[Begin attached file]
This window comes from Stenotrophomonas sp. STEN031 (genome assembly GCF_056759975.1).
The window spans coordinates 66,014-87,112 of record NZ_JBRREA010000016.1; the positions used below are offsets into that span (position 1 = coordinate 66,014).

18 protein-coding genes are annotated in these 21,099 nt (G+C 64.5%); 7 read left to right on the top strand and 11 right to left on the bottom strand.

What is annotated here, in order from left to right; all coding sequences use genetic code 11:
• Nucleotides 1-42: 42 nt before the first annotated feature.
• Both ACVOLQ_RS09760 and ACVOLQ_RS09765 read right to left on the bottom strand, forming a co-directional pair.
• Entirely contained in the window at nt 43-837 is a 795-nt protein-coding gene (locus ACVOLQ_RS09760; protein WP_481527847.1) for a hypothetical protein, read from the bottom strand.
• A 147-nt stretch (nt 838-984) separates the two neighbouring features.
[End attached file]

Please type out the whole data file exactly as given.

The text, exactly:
This window comes from Stenotrophomonas sp. STEN031 (genome assembly GCF_056759975.1).
The window spans coordinates 66,014-87,112 of record NZ_JBRREA010000016.1; the positions used below are offsets into that span (position 1 = coordinate 66,014).

18 protein-coding genes are annotated in these 21,099 nt (G+C 64.5%); 7 read left to right on the top strand and 11 right to left on the bottom strand.

What is annotated here, in order from left to right; all coding sequences use genetic code 11:
• Nucleotides 1-42: 42 nt before the first annotated feature.
• Both ACVOLQ_RS09760 and ACVOLQ_RS09765 read right to left on the bottom strand, forming a co-directional pair.
• Entirely contained in the window at nt 43-837 is a 795-nt protein-coding gene (locus ACVOLQ_RS09760; protein WP_481527847.1) for a hypothetical protein, read from the bottom strand.
• A 147-nt stretch (nt 838-984) separates the two neighbouring features.